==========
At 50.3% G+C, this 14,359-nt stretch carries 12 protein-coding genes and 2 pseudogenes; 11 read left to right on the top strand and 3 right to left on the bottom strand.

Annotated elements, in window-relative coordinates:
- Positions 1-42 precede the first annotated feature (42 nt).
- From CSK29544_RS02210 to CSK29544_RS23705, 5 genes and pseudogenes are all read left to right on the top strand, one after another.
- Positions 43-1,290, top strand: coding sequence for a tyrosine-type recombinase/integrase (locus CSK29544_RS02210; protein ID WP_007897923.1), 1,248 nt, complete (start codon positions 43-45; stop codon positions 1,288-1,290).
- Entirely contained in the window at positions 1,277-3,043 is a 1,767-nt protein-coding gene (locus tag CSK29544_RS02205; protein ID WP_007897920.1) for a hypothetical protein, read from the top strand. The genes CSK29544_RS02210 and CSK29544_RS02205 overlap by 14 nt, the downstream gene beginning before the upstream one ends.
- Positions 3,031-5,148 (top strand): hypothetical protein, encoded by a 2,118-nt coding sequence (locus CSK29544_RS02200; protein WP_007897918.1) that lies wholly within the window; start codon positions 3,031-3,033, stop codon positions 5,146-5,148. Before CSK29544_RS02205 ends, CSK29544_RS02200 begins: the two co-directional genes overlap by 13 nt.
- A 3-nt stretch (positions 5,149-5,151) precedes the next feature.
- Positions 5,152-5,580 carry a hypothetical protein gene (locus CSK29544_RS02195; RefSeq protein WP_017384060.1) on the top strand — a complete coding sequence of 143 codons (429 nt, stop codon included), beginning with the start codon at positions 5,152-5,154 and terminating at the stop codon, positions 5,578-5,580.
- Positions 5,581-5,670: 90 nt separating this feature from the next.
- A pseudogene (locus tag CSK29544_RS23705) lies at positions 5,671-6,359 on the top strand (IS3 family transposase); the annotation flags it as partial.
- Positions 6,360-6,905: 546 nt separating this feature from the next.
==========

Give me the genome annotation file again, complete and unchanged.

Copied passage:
At 50.3% G+C, this 14,359-nt stretch carries 12 protein-coding genes and 2 pseudogenes; 11 read left to right on the top strand and 3 right to left on the bottom strand.

Annotated elements, in window-relative coordinates:
- Positions 1-42 precede the first annotated feature (42 nt).
- From CSK29544_RS02210 to CSK29544_RS23705, 5 genes and pseudogenes are all read left to right on the top strand, one after another.
- Positions 43-1,290, top strand: coding sequence for a tyrosine-type recombinase/integrase (locus CSK29544_RS02210; protein ID WP_007897923.1), 1,248 nt, complete (start codon positions 43-45; stop codon positions 1,288-1,290).
- Entirely contained in the window at positions 1,277-3,043 is a 1,767-nt protein-coding gene (locus tag CSK29544_RS02205; protein ID WP_007897920.1) for a hypothetical protein, read from the top strand. The genes CSK29544_RS02210 and CSK29544_RS02205 overlap by 14 nt, the downstream gene beginning before the upstream one ends.
- Positions 3,031-5,148 (top strand): hypothetical protein, encoded by a 2,118-nt coding sequence (locus CSK29544_RS02200; protein WP_007897918.1) that lies wholly within the window; start codon positions 3,031-3,033, stop codon positions 5,146-5,148. Before CSK29544_RS02205 ends, CSK29544_RS02200 begins: the two co-directional genes overlap by 13 nt.
- A 3-nt stretch (positions 5,149-5,151) precedes the next feature.
- Positions 5,152-5,580 carry a hypothetical protein gene (locus CSK29544_RS02195; RefSeq protein WP_017384060.1) on the top strand — a complete coding sequence of 143 codons (429 nt, stop codon included), beginning with the start codon at positions 5,152-5,154 and terminating at the stop codon, positions 5,578-5,580.
- Positions 5,581-5,670: 90 nt separating this feature from the next.
- A pseudogene (locus tag CSK29544_RS23705) lies at positions 5,671-6,359 on the top strand (IS3 family transposase); the annotation flags it as partial.
- Positions 6,360-6,905: 546 nt separating this feature from the next.